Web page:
It’s complicated, but possible. For example, a 2010 National Research Council report looked at a sample of 498 natural gas fueled plants, which accounted for 71% of gas-generated electricity in the United States. The report committee estimated those plants produced $740 million in total damages to human health and the environment in 2005.
That estimate didn’t include damages from climate change—the economic costs that result from changing temperatures and rising seas. It’s harder to attach a precise dollar figure to these hidden costs, though, since they will unfold over a long timeframe and their extent is still uncertain.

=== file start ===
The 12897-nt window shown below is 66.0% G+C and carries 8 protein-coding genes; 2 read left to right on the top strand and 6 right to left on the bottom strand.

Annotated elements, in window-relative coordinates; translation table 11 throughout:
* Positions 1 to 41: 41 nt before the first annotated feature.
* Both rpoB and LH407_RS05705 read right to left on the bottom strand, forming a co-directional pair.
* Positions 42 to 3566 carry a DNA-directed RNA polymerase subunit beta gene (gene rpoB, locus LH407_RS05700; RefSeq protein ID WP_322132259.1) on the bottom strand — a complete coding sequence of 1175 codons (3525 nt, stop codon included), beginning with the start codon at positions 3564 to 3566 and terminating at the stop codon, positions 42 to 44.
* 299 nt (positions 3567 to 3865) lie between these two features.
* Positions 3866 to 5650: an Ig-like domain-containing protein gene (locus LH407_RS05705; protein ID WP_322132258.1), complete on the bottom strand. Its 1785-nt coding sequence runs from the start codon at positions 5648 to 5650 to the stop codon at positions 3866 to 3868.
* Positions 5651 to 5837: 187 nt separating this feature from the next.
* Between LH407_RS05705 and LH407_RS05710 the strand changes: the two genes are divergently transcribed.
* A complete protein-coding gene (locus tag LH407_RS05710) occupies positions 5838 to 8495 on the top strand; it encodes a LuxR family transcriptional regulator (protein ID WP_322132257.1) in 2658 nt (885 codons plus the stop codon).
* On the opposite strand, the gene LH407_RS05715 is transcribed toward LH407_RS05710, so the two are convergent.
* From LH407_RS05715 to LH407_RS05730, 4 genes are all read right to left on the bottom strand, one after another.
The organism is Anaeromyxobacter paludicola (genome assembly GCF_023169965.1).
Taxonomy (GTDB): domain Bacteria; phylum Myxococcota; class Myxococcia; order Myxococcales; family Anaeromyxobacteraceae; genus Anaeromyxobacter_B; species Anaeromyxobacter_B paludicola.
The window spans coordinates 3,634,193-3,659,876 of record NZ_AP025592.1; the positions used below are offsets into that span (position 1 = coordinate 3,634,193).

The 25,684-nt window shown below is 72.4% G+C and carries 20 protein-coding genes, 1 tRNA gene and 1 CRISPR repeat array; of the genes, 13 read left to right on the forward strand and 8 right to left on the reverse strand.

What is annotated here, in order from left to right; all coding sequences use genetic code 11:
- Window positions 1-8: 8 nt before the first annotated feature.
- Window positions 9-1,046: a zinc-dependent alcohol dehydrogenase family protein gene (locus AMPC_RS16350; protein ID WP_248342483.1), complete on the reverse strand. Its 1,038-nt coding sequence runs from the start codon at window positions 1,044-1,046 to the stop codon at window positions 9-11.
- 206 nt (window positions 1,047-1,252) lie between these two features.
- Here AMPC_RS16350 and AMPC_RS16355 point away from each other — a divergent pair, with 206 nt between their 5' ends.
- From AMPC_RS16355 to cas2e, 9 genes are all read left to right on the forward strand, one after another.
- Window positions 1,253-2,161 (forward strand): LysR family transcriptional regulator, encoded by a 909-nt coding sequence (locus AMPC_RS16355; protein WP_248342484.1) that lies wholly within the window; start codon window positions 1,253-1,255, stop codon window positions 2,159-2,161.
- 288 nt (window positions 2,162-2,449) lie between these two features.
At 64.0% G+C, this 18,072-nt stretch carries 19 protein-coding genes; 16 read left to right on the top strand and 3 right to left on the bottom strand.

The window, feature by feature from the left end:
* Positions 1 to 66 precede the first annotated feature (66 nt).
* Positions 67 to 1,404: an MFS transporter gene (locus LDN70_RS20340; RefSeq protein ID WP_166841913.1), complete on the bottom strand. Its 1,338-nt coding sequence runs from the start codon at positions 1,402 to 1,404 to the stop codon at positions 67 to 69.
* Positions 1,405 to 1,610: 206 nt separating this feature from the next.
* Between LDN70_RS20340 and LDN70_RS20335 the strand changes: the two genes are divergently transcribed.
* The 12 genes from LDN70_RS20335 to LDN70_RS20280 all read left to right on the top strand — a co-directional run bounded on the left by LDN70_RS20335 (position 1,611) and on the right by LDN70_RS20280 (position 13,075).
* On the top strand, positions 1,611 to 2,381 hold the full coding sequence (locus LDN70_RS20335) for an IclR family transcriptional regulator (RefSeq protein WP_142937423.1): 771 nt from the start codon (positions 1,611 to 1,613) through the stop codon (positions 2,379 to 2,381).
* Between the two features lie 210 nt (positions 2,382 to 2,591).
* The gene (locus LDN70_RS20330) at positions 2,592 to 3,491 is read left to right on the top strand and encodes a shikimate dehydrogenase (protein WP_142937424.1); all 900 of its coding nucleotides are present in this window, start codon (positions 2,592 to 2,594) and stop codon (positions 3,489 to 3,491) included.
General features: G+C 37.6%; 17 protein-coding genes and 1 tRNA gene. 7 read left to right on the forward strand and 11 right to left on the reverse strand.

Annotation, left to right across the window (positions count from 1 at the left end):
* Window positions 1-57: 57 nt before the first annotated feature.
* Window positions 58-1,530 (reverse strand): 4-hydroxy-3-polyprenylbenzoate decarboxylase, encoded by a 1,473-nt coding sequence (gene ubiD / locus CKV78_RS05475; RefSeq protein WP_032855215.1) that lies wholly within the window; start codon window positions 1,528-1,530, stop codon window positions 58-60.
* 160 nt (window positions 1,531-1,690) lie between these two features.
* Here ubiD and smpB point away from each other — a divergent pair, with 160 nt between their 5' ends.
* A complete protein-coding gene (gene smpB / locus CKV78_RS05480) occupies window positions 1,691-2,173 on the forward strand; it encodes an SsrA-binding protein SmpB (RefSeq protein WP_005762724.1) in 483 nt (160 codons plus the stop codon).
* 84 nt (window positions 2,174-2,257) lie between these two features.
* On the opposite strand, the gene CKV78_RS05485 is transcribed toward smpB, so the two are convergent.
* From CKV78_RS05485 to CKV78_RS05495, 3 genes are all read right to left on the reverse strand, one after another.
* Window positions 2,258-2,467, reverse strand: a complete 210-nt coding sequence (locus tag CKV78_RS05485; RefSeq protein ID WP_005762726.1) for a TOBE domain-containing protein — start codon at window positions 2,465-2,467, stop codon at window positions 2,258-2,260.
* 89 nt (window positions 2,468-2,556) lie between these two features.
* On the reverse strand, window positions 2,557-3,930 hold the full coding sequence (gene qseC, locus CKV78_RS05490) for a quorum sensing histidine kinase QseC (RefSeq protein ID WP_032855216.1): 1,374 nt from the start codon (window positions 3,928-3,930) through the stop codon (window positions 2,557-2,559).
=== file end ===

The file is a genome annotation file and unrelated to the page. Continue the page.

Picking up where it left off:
Hidden costs reflect a failure in energy markets. When market failures occur, there may be a case for the government to intervene—in the form of regulations, taxes, or tradeable permits—in order to make the hidden costs visible. That way businesses and consumers can take them into account when they make choices.